Everyone, gather around and get ready to wish me a good old fashioned HOORAY!
It was 10 years ago today, Dec. 29, 1999, that I sat at the bar at a neighborhood pub in New Orleans called “The 19th Hole,” lit up a cigarette, smoked it, crushed it out, and left the bar. And I haven’t had another smoke since.
Smoking was a pretty big part of my life back then. While friends like Kayla and Nancy and Jen from New Orleans and college roomie Missy might find it difficult to believe that I ever quit (Missy was there when I was smoking two packs of Marlboro Reds a day, but by the time the late 90’s came around, I was down to a mere pack and a half of Marlboro Lights a day), but a lot of people are sometimes surprised to learn that I was a smoker. And man did I SMOKE. Like a chimney.
My sophomore year in college, you could smoke in your dorm room. Missy and I were the only roommates who BOTH smoked, so EVERYONE gathered in our room at 1218 Wetzel Hall at Western Illinois University to smoke. We didn’t always realize it at the time, but we smelled like a speakeasy. Not a tavern or a pub, but literally, a speakeasy. A basement bar with no windows or ventilation. Yummy. I sometimes wonder if the girls who currently live there can still smell it.
In December of 1995, I smoked a few cigarettes on my way home from college, but I was home for a month for the holiday and didn’t feel like stepping on the porch in sub-zero temperatures for a smoke. After a month, I didn’t feel like smoking again, and thought I had quit. The following June, I started again.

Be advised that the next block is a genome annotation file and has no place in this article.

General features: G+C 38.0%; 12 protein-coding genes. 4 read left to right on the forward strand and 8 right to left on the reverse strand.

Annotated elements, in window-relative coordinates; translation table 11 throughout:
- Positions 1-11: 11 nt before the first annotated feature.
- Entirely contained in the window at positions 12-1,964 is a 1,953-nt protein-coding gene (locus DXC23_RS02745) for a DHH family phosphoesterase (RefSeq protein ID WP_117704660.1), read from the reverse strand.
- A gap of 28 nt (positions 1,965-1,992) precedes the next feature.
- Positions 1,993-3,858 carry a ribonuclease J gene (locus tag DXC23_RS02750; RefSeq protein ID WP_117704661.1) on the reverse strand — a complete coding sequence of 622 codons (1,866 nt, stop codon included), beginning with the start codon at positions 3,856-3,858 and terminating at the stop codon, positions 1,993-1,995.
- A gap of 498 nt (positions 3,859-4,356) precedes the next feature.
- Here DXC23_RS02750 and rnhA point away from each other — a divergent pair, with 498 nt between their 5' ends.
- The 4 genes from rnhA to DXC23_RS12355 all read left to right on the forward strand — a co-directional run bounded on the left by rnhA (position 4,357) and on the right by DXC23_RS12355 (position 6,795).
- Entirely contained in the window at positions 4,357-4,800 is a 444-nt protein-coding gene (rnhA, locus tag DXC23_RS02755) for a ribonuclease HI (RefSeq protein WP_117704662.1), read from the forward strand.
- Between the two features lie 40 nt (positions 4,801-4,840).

When I lived in Rockford, I worked really hard to burn off those college pounds, and I did a good job. At that time, I didn’t quit smoking all together, but I did not smoke regularly. I would take a week to go through a whole pack, go out and buy another, smoke it all in one night, get another pack, and have that one laying around for a good two weeks — and the cycle would repeat. I did manage to lose a lot of weight (a predicament I find myself in ONCE again, but one vice at a time here), but I never actually stopped smoking.
When I moved down to Baton Rouge, I started smoking more again. I was quickly back up to a pack and a half a day, or more. I managed to quit for a short three month period, but found myself one night again watching smoke swirl into the air as it exited my lungs, and I was back to a pack and a half a day just like that. This went on until I left Baton Rouge (when they asked me to) and continued as I moved to New Orleans, until December 1999 rolled around. I was working for WGNO, which at the time was located on the 28th and 29th floors of the World Trade Center building at the foot of Canal Street. The building actually had a smokers lounge on the 18th floor, which was small and stinky and disgusting and we visited it about once an hour. When we would hang out at Ernst’s Cafe later in the evening, I would easily put four crisp dollars in the vending machine (that was terribly expensive then, I can only imagine what it costs now) and smoke that entire pack that night. Sometimes, girls scantily clad in some type of referee uniform would come to the bar, get us to sign up for t-shirts and stuff, and in return, hand us a few packs of Camels — and I even smoked THOSE (eewwwwweee). Then, one day, I was headed out to my car, which was parked on the third floor of the parking garage. Since the parking levels were staggered, the third floor was truly just a flight and a half up. And when I hit the landing, I was completely winded. I was a just about a week from my 26th birthday, and a flight and a half of stairs was killing me. I decided then and there that I would quit for good. I went out and bought one more pack, swearing it was my last. I swore I would be finished with that pack before the new year rolled around, so that I would be able to say that I never smoked in the new millennium. Good thing that Y2K thing never happened, because I certainly would have fired one up for that!